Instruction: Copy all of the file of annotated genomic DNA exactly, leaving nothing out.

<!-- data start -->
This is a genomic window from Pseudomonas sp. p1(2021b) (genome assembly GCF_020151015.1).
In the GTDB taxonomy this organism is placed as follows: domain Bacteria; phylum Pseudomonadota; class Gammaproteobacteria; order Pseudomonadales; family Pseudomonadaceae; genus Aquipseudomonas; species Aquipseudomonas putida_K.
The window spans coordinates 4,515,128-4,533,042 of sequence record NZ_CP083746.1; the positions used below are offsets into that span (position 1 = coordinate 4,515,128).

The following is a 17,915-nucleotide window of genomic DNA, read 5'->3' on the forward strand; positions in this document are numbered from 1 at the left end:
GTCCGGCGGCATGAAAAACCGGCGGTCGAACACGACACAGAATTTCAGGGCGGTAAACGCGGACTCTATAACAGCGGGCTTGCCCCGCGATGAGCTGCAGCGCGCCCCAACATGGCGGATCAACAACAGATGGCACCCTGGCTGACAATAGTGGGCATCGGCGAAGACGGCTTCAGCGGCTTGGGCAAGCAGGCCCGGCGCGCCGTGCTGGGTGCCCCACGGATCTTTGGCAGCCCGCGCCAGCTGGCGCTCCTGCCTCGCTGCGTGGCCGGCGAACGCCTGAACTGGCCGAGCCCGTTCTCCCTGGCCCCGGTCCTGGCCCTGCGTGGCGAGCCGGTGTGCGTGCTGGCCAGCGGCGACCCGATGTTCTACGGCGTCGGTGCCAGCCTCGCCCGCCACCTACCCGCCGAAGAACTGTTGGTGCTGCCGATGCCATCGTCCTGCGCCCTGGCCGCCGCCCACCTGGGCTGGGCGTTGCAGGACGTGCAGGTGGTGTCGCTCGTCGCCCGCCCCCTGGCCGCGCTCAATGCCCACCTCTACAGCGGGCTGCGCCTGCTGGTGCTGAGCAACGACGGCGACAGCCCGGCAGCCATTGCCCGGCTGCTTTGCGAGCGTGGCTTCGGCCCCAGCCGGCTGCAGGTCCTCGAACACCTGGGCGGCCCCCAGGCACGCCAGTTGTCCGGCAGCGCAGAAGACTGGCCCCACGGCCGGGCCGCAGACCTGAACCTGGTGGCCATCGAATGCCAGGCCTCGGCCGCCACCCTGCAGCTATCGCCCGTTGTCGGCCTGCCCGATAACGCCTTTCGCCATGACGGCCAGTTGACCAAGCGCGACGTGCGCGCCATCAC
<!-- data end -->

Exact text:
This is a genomic window from Pseudomonas sp. p1(2021b) (genome assembly GCF_020151015.1).
In the GTDB taxonomy this organism is placed as follows: domain Bacteria; phylum Pseudomonadota; class Gammaproteobacteria; order Pseudomonadales; family Pseudomonadaceae; genus Aquipseudomonas; species Aquipseudomonas putida_K.
The window spans coordinates 4,515,128-4,533,042 of sequence record NZ_CP083746.1; the positions used below are offsets into that span (position 1 = coordinate 4,515,128).

The following is a 17,915-nucleotide window of genomic DNA, read 5'->3' on the forward strand; positions in this document are numbered from 1 at the left end:
GTCCGGCGGCATGAAAAACCGGCGGTCGAACACGACACAGAATTTCAGGGCGGTAAACGCGGACTCTATAACAGCGGGCTTGCCCCGCGATGAGCTGCAGCGCGCCCCAACATGGCGGATCAACAACAGATGGCACCCTGGCTGACAATAGTGGGCATCGGCGAAGACGGCTTCAGCGGCTTGGGCAAGCAGGCCCGGCGCGCCGTGCTGGGTGCCCCACGGATCTTTGGCAGCCCGCGCCAGCTGGCGCTCCTGCCTCGCTGCGTGGCCGGCGAACGCCTGAACTGGCCGAGCCCGTTCTCCCTGGCCCCGGTCCTGGCCCTGCGTGGCGAGCCGGTGTGCGTGCTGGCCAGCGGCGACCCGATGTTCTACGGCGTCGGTGCCAGCCTCGCCCGCCACCTACCCGCCGAAGAACTGTTGGTGCTGCCGATGCCATCGTCCTGCGCCCTGGCCGCCGCCCACCTGGGCTGGGCGTTGCAGGACGTGCAGGTGGTGTCGCTCGTCGCCCGCCCCCTGGCCGCGCTCAATGCCCACCTCTACAGCGGGCTGCGCCTGCTGGTGCTGAGCAACGACGGCGACAGCCCGGCAGCCATTGCCCGGCTGCTTTGCGAGCGTGGCTTCGGCCCCAGCCGGCTGCAGGTCCTCGAACACCTGGGCGGCCCCCAGGCACGCCAGTTGTCCGGCAGCGCAGAAGACTGGCCCCACGGCCGGGCCGCAGACCTGAACCTGGTGGCCATCGAATGCCAGGCCTCGGCCGCCACCCTGCAGCTATCGCCCGTTGTCGGCCTGCCCGATAACGCCTTTCGCCATGACGGCCAGTTGACCAAGCGCGACGTGCGCGCCATCAC